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Jerrod Carmichael’s new comedy special is everything Louis C.K.’s Sincerely is not

Grammy or no Grammy.

Comedian Jerrod Carmichael.
Courtesy HBO
Aja Romano writes about pop culture, media, and ethics. Before joining Vox in 2016, they were a staff reporter at the Daily Dot. A 2019 fellow of the National Critics Institute, they’re considered an authority on fandom, the internet, and the culture wars.

Jerrod Carmichael’s new HBO special Rothaniel, directed by Bo Burnham and filmed on a recent wintry night at the Blue Note Jazz Club in New York, is a quiet comedy revelation. Carmichael first delves into the skeletons in his family’s closet (in short, prolific cheating from the men in his family), then reveals his own big secret: He’s gay. He takes viewers through a gentle coming-out narrative, interspersed with occasional questions and reassurances from the audience.

“I’m trying to be very honest because my whole life was shrouded in secrets,” Carmichael says at the end of the evening, “and I figured the only route I hadn’t tried was the truth.”

Carmichael’s approach to his coming-out is to turn his comedy stage into a place of healing and acceptance, in which the audience becomes his confessors. If Hannah Gadsby’s 2018 special Nanette has pushed comedians to balance serious themes with the need to make people laugh, Rothaniel is a new mediated space altogether — half comedy, half interactive therapy session. The jazz club setting lends an even more intensely improvisational feeling to Carmichael’s monologuing. It’s comedy as melisma, maybe, complete with stammers, pauses, and his admission that he’s still working some things out — both the comedy bits and the emotional bits.

The name of the special refers to a layered metaphor for that process — it’s the given name he’s tried to erase for years but has finally accepted as a messy part of himself. It’s perhaps lighter on laughs than Carmichael’s previous specials, but his particular, unhurried power has always come from a lack of neuroses about audience reaction, coupled with a willingness to deliver what he sincerely has to give. Here, he performs the mental and emotional toll of trying to repress something so huge until it comes spilling out — until honesty is the only thing you have left.

Two days after Rothaniel’s release, Louis C.K. won a Grammy for Best Comedy Album, for Sincerely, Louis CK, filmed in Washington, DC, in March 2020 and released to fans on his personal website a month later. The Grammy win comes four and a half years after multiple women in comedy made allegations of sexual misconduct against C.K., causing him to issue a demonstrative apology in which he vowed to “step back and take a long time to listen.”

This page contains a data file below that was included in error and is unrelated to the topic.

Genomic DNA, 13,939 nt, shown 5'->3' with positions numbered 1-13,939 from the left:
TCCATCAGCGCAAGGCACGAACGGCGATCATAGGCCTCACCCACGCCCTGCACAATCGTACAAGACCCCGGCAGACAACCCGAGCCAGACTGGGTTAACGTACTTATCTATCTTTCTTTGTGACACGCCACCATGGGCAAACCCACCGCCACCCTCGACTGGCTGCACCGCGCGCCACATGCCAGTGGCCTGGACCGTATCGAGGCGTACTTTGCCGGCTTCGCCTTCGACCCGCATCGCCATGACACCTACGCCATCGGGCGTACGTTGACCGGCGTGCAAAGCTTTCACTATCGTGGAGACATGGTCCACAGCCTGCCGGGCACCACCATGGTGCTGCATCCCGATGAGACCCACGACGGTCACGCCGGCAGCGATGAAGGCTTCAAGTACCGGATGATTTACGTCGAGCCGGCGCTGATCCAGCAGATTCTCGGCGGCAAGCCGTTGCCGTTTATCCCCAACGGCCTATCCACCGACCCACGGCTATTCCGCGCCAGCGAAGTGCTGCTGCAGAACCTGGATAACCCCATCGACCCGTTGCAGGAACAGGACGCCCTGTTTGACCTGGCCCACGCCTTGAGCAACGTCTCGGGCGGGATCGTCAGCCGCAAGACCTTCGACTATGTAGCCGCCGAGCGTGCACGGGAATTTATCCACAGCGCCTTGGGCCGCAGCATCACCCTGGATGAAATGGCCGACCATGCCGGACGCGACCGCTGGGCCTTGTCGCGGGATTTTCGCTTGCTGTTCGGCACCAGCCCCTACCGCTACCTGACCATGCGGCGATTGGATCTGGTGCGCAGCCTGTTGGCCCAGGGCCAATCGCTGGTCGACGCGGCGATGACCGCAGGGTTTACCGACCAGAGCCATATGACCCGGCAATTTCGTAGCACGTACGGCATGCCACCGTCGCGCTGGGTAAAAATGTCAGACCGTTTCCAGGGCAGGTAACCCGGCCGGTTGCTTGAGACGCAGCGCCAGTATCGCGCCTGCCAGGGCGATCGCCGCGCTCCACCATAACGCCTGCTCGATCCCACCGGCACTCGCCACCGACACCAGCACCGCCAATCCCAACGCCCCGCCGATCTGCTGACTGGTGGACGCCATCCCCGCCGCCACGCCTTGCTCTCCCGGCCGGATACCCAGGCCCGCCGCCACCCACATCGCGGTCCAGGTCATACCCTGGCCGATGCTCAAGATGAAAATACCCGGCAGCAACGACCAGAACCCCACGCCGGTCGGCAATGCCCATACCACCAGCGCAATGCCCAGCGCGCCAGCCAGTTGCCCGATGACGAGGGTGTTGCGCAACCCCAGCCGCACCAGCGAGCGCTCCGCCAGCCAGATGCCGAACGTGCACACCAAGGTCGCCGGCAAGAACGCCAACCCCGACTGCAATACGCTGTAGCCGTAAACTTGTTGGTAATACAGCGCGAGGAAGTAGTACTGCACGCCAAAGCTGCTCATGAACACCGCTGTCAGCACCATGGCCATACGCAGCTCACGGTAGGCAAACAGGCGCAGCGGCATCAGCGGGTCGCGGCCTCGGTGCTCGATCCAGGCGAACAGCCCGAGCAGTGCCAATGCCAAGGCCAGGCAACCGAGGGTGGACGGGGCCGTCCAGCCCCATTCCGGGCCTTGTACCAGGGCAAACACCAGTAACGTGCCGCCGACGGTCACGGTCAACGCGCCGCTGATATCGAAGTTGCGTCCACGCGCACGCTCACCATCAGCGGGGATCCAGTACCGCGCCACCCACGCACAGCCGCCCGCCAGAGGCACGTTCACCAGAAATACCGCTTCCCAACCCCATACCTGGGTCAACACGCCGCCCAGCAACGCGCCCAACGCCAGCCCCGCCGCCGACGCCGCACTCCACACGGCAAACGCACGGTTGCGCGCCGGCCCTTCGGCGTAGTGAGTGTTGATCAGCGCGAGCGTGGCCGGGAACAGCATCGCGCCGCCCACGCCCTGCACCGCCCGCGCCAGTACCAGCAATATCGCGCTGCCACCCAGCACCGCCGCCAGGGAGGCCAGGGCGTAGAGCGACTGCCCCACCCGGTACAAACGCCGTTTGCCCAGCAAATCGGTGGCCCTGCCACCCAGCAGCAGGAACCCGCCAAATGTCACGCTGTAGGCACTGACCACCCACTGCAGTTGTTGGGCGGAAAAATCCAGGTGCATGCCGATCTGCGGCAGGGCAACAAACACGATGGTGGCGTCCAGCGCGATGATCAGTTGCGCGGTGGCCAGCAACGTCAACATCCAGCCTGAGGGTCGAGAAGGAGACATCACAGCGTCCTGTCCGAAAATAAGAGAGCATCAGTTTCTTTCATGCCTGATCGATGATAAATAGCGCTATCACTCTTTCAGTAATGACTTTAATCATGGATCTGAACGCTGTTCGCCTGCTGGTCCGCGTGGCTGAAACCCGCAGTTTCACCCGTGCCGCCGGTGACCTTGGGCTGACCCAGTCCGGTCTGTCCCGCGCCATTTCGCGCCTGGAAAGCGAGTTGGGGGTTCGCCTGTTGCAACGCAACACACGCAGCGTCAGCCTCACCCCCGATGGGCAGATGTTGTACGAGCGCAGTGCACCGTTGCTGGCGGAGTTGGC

The title of C.K.’s special might lead you to believe that it, like Rothaniel, contains a key to its contents — that C.K. is perhaps ready to level with audiences about his conduct and open up about what’s changed since the scandal. Instead, he seems to armor himself against a world he’s decided to battle. In conversation with Rothaniel, Sincerely offers us a striking glimpse of how “confessional” comedy means very different things depending on who’s doing the confessing.

The hugely delayed nature of the Grammys, delayed even more thanks to Covid-19, means watching Sincerely now, two years after its release, feels like an anachronism: C.K.’s performance was just days prior to the beginning of the 2020 lockdown, for an audience that perhaps understood the concept of an enclosed confessional space very differently than Carmichael’s intimate nightclub audience did two years later. The contrast between the two shows couldn’t be more striking: Carmichael softly working through his coming-out process to a small venue of often utterly silent listeners; C.K. greeting a crowd of 1,500 people who gleefully applaud his every dictum on pedophilia, disability, gay sex, and his sexual misconduct.

Throughout his decades of standup, and especially during the run of his once-influential TV show, Louis, C.K. favored material that tended toward observational empathy, with self-deprecation always tempered by a basic layer of goodness. Jokes about dating, for instance, looked honestly at women’s reasonable fear of men; jokes about plane wifi were fundamentally about how good we all have it. C.K. could be honest about his worst impulses because they were always tempered by his, and humanity’s, best.

Following his disgrace, numerous critics discussed how C.K. had built up a level of trust that allowed his audience to accept his darker material as part of the struggle of a man who shared their basic sense of morality. C.K. then destroyed that trust, at least for some, when he admitted to years of masturbating openly in front of many women in comedy. C.K. did this without their enthusiastic consent (or, in at least some cases, without any apparent consent), nor any regard to the huge power imbalance between them. After at least one incident, his manager allegedly attempted to silence some of the women.

Once the less-than-empathetic nature of his in-person interactions was revealed, it seemed that his performance of empathy was over too. Instead, something uglier snuck in: Nine months after his promise to listen, he resumed performing, with his comedy taking a pronounced turn toward the reactionary. During leaked club appearances from late 2018, he mocked Parkland survivors, nonbinary teens, and the loss of the “r” word. (That last one made it into the Grammy-winning special.)